Looking back on that sunny spring day I graduated from college in 2009, there was no possible way I could have predicted I'd be where I am today, metaphorically and geographically. A lot has happened in these past seven years. There's been a lot I didn't plan and even more that I never thought imaginable.
When I was 23, I honestly thought I'd become a filmmaker, live in Vancouver for the rest of my life and start a family at the age I am now. Instead, I ended up working in marketing, I moved across the country to live in Toronto and I got married. But, I will not be popping out babies any time soon.
So, what's the lesson here? Nothing is permanent. You can try to plan out the next five years if you like, but I honestly think that five-year plan of yours — no matter how well-thought-out it is — should be chucked out the window because it will ultimately hold you back from achieving some amazing things.
This is also coming from the biggest planner in the world. I love lists, calendars and long-term goals. But believing in any type of permanence has been my downfall. It's when I've let go, taken risks and adapted to major changes in my life that I've experienced my biggest successes.
Your job isn't permanent, so get to work.
We aren't like our parents' generation where we stay at the same company for 40 years then retire. We Millennials like to move around, whether it be to experience working in different companies or to switch careers entirely. It's either that, or we've been fired or laid off because of the economy.
Whenever I find out someone I know has just gotten a new job with a pay bump and is already making plans for all that extra income, I seriously want to steal their credit cards and freeze them in an ice block. That job may be here now, but there are no guarantees for how long it'll stick around.
That's why I've always believed in having more than one stream of income. That's right, I'm telling you to get a side hustle. You don't have to become a blogger and start making money online, but take a look at your skills and figure something out.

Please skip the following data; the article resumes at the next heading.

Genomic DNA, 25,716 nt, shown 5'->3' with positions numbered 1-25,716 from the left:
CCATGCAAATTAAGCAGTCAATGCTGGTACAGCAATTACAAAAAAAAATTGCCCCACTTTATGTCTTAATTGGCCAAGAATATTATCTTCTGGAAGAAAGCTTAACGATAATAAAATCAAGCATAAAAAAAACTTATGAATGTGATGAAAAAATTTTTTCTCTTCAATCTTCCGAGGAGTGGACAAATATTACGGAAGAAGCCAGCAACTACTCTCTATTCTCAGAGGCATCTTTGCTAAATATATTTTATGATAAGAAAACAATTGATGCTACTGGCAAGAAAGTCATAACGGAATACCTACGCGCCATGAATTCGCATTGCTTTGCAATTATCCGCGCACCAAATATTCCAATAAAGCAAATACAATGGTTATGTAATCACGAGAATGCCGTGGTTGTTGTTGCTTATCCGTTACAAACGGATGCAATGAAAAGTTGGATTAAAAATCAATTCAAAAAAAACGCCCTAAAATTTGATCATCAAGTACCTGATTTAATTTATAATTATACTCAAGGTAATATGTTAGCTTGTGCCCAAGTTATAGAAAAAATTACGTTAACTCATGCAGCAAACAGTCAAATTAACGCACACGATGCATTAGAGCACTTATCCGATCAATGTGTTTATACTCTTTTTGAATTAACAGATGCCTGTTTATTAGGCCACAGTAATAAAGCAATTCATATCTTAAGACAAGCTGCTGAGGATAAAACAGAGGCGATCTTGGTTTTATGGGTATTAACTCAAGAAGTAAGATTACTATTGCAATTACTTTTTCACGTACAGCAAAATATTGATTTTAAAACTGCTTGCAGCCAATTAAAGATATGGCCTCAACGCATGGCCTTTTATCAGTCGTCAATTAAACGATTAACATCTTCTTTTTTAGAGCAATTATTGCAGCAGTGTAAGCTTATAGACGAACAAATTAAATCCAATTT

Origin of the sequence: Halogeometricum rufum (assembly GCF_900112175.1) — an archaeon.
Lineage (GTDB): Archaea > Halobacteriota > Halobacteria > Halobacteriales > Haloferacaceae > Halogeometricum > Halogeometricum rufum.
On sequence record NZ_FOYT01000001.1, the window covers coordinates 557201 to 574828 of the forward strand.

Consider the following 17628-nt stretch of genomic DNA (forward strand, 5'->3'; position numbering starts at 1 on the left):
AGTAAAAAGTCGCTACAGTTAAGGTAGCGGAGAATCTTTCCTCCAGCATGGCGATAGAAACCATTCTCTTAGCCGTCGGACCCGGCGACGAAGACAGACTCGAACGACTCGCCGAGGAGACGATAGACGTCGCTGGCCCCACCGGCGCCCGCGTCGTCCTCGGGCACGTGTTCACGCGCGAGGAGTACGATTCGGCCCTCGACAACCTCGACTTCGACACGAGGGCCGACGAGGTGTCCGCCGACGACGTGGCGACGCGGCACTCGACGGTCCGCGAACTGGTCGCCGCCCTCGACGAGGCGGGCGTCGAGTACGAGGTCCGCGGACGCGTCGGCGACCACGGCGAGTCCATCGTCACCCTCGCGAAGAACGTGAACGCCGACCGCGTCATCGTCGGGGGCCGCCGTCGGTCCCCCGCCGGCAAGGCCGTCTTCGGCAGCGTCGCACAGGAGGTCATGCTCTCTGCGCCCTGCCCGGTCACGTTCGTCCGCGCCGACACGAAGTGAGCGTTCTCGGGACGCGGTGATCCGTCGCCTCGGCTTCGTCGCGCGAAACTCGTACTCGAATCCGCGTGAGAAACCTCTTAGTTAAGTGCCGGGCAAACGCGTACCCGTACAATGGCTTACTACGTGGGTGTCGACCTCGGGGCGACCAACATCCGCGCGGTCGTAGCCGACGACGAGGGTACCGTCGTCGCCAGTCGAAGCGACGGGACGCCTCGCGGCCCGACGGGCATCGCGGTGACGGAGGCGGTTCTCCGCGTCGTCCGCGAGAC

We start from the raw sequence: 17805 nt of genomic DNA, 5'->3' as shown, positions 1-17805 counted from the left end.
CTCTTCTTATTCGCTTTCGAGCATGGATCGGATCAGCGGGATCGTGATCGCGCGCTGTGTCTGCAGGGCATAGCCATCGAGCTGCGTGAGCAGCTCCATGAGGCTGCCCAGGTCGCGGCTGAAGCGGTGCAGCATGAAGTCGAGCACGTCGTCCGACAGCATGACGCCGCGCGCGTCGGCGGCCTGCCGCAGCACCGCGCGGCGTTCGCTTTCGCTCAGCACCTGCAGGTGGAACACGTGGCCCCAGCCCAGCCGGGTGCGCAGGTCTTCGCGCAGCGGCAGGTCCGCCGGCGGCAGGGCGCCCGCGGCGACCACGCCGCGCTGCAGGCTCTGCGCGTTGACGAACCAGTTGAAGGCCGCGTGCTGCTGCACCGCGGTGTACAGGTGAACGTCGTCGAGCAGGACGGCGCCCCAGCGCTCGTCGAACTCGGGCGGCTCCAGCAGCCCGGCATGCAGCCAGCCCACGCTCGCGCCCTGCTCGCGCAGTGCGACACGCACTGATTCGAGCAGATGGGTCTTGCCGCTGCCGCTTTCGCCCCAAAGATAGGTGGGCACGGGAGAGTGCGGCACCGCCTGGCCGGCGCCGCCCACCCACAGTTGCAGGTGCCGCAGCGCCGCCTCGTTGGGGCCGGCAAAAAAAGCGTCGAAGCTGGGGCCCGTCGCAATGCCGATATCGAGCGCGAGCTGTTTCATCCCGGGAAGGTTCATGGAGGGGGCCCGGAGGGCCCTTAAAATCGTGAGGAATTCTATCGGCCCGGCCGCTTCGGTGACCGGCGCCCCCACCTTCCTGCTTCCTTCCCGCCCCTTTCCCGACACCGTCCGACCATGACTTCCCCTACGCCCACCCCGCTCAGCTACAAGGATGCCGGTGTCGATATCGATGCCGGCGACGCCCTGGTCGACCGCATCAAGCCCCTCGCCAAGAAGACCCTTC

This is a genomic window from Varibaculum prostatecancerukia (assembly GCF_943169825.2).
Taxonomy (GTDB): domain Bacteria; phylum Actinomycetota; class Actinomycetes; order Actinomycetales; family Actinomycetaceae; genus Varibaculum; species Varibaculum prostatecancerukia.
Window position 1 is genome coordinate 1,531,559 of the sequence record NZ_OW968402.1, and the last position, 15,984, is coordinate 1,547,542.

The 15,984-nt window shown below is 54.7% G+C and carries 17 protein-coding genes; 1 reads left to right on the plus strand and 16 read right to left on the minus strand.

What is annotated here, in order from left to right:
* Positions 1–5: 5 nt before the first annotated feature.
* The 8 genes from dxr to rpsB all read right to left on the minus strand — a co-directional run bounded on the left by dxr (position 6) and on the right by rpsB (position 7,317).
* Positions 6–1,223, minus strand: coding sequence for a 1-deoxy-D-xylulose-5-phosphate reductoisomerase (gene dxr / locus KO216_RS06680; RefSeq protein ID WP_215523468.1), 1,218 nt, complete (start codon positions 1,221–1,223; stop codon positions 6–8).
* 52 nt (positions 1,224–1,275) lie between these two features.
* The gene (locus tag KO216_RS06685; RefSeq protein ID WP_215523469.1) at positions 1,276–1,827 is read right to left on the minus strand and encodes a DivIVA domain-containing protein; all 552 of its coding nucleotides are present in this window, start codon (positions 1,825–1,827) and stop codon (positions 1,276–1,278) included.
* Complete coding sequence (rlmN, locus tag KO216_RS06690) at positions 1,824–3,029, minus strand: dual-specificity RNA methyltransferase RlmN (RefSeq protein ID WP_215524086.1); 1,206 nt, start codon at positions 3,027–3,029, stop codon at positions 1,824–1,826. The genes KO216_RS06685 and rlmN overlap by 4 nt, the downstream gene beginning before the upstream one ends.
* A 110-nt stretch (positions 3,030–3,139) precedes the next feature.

I have a friend who makes money on the side by helping artists apply for grants. I have another friend who does voice work for commercials. My one pal is a fitness coach on top of her day job.
I used to be a teleprompter for the news, and now my personal brand is my second business. You can also do it; you just need to pick something and get to work.
Your stuff isn't permanent, so get rid of it.
I used to place a lot of importance on things, but after I had to sell everything to move to Toronto, stuff just doesn't have the same hold on me anymore. Now when I think of stuff, I think, "Where the hell am I going to put that?" I have everything I need and then some in my one-bedroom apartment, and I've never been happier.
I felt the same way when I came back from Africa at 18. I became so used to only having the bare necessities that when I came home, I was repulsed at how much useless stuff I had in my possession.
Minimalism is honestly the way to go. The less stuff you have to weigh you down, the more freedom you'll have to live your life, focus on your goals and put more money in the bank. This might even be a good opportunity to go through your closets and get rid of anything you haven't used for more than a year. It's incredibly satisfying to say goodbye to the past and hello to your future.
Your life isn't permanent, so make the most of it.
I'm not saying YOLO, but I am telling you not to take your life for granted. Just by the fact that you're reading this right now, I'm guessing you have a pretty decent life.
You have access to the Internet, a computer and are interested in bettering yourself. You should be proud of where you are today, but don't let that stop you from going even further.
Have you always wanted to visit Paris, but have never been able to afford to go? Set a date to go in a year, and start making automatic deductions from your paycheck to go into your travel fund.
Have you always wanted to learn to take really amazing photos? Guess what? There's a thing called Meetup where you can actually meet up with other amateur photographers, take photos together and hone your craft. It'll take you two minutes to make an account and a few hours of your life to physically do what you've set your mind to.
I'll give you one more example of what I'm talking about. My husband has always wanted to go to this conference in LA, but he was always afraid that the trip would cost too much and it might not help his freelance business, anyway.
This year, I told him to go, and he went. That was over a month ago, and he's almost doubled his clientele and is working on some really exciting projects right now. He wouldn't have known the outcome if he didn't take that chance, so that in my book is money well spent.
This article was originally published on JessicaMoorhouse.com.